She’s a down-to-earth Northerner…she’s incredibly funny and emotional, with a glorious voice.
Lesley Garrett is a singing whirlwind. She sweeps fans in her wake and gives them the exciting ride they want.
BBC Music Magazine
Garrett is of course, a natural communicator and just about the best ambassador for opera.
THE SOUND OF MUSIC – New Zealand Tour
Lesley Garrett is superb as The Mother Abbess. As well as being a great actor, her singing is sublime – rarely has a first act ended so spectacularly at the St James Theatre as it does with Garrett’s Climb Ev’ry Mountain.
The Dominion Post
When Garrett sang the stirring ‘Climb Ev’ry Mountain’, and reprised it for the final scene…she moved the mesmerised audience to goosebumps, cheers and a few tears. An absolutely stellar performance.
Annemarie Quill, The New Zealand Herald
CALL ME GEORGE
There were two exhilarating production numbers for Lesley Garrett…Huge fun: Garrett was, is and always will be a star.
Rodney Milnes, Opera Magazine
LA VOIX HUMAINE
Lesley Garrett is back – and on fine diva form. She could teach ENO a thing or two….
Hugh Canning, Sunday Times
Garrett gives a sublime performance – her acting skills, sharpened on the West End stage, to the fore.
Ian Andrews, The Stage
Lesley Garrett’s performance is good enough to silence any naysayers – time spent treading the boards in West End musicals has sharpened her acting skills and clarified her diction. She is wholly credible; trembling nervously at the start, chain-smoking and passing the receiver shakily from hand to hand.
Graham Rickson, The Arts Desk
She is a very expressive performer and makes the anguish of being dumped over the course of a 40-minute phone conversation painfully clear.
Alfred Hickling, The Guardian
THE SOUND OF MUSIC – London Palladium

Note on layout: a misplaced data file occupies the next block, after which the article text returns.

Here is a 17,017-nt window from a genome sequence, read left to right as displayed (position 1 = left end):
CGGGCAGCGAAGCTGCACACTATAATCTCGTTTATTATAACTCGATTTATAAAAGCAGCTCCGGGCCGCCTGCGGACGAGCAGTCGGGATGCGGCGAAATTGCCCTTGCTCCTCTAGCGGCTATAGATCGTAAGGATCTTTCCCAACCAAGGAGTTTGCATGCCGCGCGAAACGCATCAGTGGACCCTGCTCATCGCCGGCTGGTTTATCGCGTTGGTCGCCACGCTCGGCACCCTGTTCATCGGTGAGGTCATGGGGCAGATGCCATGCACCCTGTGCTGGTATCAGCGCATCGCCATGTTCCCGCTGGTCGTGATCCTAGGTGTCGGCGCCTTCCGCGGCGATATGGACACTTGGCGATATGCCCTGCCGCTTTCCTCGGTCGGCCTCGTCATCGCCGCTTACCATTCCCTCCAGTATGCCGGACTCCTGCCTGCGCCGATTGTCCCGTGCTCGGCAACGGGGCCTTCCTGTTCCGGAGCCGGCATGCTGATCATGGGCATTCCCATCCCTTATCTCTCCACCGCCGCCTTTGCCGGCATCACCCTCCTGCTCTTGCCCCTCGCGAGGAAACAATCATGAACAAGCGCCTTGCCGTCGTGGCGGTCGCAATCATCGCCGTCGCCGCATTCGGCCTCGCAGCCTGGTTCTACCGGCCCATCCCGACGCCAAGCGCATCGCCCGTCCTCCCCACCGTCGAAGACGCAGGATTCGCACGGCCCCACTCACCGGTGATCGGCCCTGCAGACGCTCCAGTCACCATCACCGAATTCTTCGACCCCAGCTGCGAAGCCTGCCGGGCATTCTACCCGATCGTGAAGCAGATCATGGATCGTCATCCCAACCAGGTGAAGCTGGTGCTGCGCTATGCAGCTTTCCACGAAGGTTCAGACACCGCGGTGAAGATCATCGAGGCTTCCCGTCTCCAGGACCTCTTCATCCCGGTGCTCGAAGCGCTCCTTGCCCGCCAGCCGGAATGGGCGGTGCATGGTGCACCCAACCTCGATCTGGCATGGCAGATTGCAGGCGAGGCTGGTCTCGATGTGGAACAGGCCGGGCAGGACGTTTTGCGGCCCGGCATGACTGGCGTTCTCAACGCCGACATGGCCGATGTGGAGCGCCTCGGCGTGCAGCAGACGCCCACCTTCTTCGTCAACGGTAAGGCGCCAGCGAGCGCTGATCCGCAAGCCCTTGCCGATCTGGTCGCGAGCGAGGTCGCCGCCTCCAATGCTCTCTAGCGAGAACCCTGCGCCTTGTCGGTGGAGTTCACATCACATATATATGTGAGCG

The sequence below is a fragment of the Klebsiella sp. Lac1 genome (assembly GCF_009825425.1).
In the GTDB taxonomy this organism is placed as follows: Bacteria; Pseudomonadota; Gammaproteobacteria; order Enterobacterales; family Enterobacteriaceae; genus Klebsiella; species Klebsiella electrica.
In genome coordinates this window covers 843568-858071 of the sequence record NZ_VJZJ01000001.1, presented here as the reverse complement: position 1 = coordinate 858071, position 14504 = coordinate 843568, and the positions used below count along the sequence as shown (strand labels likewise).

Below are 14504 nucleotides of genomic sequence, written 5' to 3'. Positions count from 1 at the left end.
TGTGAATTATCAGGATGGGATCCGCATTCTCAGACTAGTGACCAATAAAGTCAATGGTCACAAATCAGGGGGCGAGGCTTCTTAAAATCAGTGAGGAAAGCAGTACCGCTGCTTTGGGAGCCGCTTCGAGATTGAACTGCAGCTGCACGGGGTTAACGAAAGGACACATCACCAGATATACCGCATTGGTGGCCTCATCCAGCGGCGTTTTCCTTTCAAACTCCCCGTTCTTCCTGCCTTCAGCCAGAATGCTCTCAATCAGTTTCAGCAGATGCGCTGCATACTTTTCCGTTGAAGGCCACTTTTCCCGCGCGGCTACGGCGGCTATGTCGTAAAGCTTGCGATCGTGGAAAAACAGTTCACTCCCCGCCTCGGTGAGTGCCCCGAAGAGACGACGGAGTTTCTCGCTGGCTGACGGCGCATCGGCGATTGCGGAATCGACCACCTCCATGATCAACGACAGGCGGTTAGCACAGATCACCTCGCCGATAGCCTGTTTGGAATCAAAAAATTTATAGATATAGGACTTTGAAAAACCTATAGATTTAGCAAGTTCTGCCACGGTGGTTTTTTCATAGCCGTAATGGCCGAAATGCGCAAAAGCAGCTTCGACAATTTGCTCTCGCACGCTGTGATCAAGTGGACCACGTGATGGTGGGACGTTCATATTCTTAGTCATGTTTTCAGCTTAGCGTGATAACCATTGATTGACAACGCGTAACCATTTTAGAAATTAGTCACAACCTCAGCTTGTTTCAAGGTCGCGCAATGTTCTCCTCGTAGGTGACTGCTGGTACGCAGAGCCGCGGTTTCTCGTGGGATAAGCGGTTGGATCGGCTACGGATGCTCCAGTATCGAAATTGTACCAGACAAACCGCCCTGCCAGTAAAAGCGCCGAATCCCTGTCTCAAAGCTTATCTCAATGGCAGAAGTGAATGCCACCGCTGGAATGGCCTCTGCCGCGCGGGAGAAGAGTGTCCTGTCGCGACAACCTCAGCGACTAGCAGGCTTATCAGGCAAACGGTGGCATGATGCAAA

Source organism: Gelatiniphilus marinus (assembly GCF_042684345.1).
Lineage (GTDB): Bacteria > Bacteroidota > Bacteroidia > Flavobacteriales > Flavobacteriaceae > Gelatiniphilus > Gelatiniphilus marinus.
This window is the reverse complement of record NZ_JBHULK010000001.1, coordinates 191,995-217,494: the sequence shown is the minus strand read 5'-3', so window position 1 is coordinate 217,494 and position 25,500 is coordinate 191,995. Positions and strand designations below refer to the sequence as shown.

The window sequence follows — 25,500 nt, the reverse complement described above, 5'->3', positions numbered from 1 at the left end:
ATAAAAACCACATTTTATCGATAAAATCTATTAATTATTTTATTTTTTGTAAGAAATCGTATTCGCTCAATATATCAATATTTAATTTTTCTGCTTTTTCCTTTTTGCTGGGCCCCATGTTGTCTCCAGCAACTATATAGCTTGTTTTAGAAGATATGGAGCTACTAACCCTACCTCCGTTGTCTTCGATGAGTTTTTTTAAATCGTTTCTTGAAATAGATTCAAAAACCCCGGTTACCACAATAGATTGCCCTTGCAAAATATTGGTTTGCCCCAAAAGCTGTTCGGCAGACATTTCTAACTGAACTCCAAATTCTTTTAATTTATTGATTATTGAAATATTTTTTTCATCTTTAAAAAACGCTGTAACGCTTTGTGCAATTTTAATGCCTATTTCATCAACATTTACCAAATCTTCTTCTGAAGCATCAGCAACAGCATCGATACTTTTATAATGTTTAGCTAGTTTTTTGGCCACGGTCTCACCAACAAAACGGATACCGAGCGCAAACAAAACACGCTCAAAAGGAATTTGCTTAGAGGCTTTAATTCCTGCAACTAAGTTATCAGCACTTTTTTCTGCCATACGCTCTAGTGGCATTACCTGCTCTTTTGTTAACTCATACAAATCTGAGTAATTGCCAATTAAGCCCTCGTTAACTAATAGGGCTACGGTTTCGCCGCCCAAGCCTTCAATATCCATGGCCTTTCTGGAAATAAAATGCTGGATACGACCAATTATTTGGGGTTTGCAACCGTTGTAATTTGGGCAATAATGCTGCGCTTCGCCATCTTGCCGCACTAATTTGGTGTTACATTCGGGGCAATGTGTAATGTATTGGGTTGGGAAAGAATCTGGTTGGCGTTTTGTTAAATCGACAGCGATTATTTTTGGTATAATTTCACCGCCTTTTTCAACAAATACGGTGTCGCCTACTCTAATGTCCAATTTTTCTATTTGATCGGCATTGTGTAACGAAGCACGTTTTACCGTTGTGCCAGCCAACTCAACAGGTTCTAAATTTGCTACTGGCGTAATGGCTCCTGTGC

Lesley Garrett also endows the Mother Abbess with a genuine humanity and even manages to deliver Climb Every Mountain as a song of aspiration rather than asecular hymn.
Michael Billington, THE GUARDIAN
Add Lesley Garrett as a Mother Superior with a voice so ample and rich that it shrinks thre Palladium to the size of the Black Hole of Calcutta, and she, Fisher and Hanson, could be in their jobs for years.
Benedict Nightingale, THE TIMES
Lesley Garrett is phenomenal, with her gates-of-heaven-battering voice as the Mother Abbess, and she signals with warm wit this head nun’s understanding of Maria.
Paul Taylor, THE INDEPENDENT
That operatic atomic kitten Lesley Garrett has long since made the great cross-over into showbusiness.
Joe Riley, LIVERPOOL ECHO
Cinderella – Wimbledon Theatre
Second on the billing is soprano Lesley Garrett as The Fairy Godmother. Making her entrance on a wire, Garrett never takes herself too seriously, even when she gives us a rousing rendition of The Impossible Dream in the second half.
The Reviews Hub
The Messiah – The Other Palace Theatre
As the prima donna-ish Mrs Leonara Fflyte, Lesley Garrett provides a necessary relief from the comic action with her beautiful unaccompanied singing of familiar passages from The Messiah and elsewhere. When the opportunity presents itself, she demonstrates comic skills that equal those of the men.
British Theatre Guide
Marnie – ENO
There is a scene-stealing cameo from Lesley Garrett as the Rutland family matriarch
Rhondda Rips It Up – WNO
To link these and provide commentary, there as an MC figure, Lesley Garrett, in sparkling form whose performance included playing both male and female characters, singing narrative patter songs and a very, very saucy music hall song.
Pleasure – Opera North
But it is Garrett, in the least glamorous role of her career, who really commands the attention. “I walk the streets of the city, a middle-aged woman who nobody sees,” she laments. But it is the cognitive dissonance of a dowdy woman giving vent in such an expressive soprano that establishes Simpson’s essential point that ordinary people have opera-sized emotions too.
All four of the soloists were first rate, with Lesley Garrett’s downtrodden Val a revelation. Her diction and vocal projection were excellent and she brought to the performance genuine emotion and pathos.
Cosi fan tutte – Garsington Opera
Objectively she may be thought of as a rather mature choice for Despina, but the character plays to her strengths and justly-founded reputation for soubrette parts, singing with freshness and acting with irrepressible vigour and mischief, and offsetting Don Alfonso’s sternness effectively.
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